Viewing a hearing made me hear and see with my own eyes the ludicrous nature of the governments political stance on matters of significant importance and made me ponder why I should be made vote at the next election if politicians won’t listen to the needs of a country on the verge of environmental self destruction!

Thursday, October 4, 2007

AWA = Deception

The newly introduced Australian Workplace Agreement Laws are ridiculous. In a country that has worked so hard for fair working conditions, these laws represent not even one step forward and two steps back, they are simply three huge leaps backwards!

The Liberal Government claims that they have introduced these laws, to sustain Australia’s economic growth and prosperity. Well, if this is the case as they say it is, then why don’t we continue with the same workplace laws that have seen the country become so prosperous in the last 11 years as they claim? There is huge retaliation to these laws, as seen by the Government having to introduce advertising campaigns, which are wasting millions of tax payers dollars and are doing nothing to impress the majority of the public.

I must hand it to the members of the Liberal Party, during question time they don’t stray far from their thoroughly recited talking points, often avoiding the question at hand posed by the opposition in an attempt to avoid the truth, and the truth my friends, is ugly. If I wanted an actor to represent the country and recite to me practised lines that read like an infomercial for Proactiv, then I would have campaigned for Hugh Jackman or Russel Crowe to become a politician, not John Howard or Peter Costello.

So, for those of you reading this that are hard-core liberal supporters, reply to my blog candidly, responding as to how the following scenario is justifiable…

A husband and his wife have two children and live in the inner city and are struggling to afford the increasing rent rises and childcare payments. Too combat this, the husband and father of the two children goes to work, Monday to Friday in the city, whilst the wife/mother stays at home and looks after the children. However, the wage supplied by the husband is not enough for the family to live off. So to combat this problem, the wife goes to work as a waitress on the weekend, earning penalty rates for working on the weekend. All is rosy in their world; they can afford to pay the bills. That is, until the new AWAs are introduced and now the wife is required to work on weekends, without receiving penalty rates. Not only this, but if her boss requires her to work on any day of the week, including weekdays and she can’t because of her childcare commitments, her boss can fire her because a) she’s worked there for less than a year and b) because it’s a small business. Where is the justice in this I ask? We should be encouraging mothers and fathers to stay at home and be with their children when they need to be, not firing them because they can’t meet stringent work requirements on short notice.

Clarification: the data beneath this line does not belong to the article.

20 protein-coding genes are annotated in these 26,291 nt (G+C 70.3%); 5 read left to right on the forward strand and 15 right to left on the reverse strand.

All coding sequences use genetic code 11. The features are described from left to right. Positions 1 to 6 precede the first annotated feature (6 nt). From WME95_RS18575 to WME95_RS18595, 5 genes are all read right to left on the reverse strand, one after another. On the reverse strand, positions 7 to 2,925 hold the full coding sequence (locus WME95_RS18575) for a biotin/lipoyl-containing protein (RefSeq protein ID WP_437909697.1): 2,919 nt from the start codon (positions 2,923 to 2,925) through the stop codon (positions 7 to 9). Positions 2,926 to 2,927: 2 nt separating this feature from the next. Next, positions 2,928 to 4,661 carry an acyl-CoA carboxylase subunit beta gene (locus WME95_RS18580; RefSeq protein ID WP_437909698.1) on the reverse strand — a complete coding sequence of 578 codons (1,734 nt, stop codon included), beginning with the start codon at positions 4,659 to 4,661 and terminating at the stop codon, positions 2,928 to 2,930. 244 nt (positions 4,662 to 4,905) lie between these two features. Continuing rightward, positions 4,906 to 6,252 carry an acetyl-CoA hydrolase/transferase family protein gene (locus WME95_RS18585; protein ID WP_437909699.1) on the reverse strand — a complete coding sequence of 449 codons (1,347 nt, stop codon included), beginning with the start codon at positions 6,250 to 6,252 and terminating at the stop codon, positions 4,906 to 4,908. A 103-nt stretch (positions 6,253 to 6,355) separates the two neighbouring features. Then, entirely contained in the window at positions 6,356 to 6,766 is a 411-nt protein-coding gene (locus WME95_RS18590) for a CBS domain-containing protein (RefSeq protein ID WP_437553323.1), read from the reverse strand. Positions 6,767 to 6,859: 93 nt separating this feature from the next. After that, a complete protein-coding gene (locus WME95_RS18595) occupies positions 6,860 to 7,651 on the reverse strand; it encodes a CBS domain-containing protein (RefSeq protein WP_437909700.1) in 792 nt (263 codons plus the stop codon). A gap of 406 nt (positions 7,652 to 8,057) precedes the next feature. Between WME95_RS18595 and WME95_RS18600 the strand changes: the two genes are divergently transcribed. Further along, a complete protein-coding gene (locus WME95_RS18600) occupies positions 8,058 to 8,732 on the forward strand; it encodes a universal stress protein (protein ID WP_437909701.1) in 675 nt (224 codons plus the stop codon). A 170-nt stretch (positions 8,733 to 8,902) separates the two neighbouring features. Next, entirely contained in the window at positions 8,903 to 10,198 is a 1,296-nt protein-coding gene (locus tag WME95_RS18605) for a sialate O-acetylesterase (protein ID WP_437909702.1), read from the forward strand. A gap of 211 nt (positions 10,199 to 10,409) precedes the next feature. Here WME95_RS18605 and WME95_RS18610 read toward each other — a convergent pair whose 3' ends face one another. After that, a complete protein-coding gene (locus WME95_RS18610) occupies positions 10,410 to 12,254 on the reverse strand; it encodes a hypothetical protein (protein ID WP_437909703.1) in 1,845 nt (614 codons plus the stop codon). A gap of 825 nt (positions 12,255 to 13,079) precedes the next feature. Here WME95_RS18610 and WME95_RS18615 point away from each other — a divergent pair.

Not only am I appalled because workers can be fired under such awful AWA conditions, but also because these new laws seem to have widened the gap between men and women. Recent figures show that under these news laws, women in full-time work are earning $100 less than men a week on average and those who conduct part time and casual work are also disadvantaged (Australian Bureau of Statistics). The government seems to be sponsoring an anti feminism movement with these ludicrous conditions now becoming more legal than ever.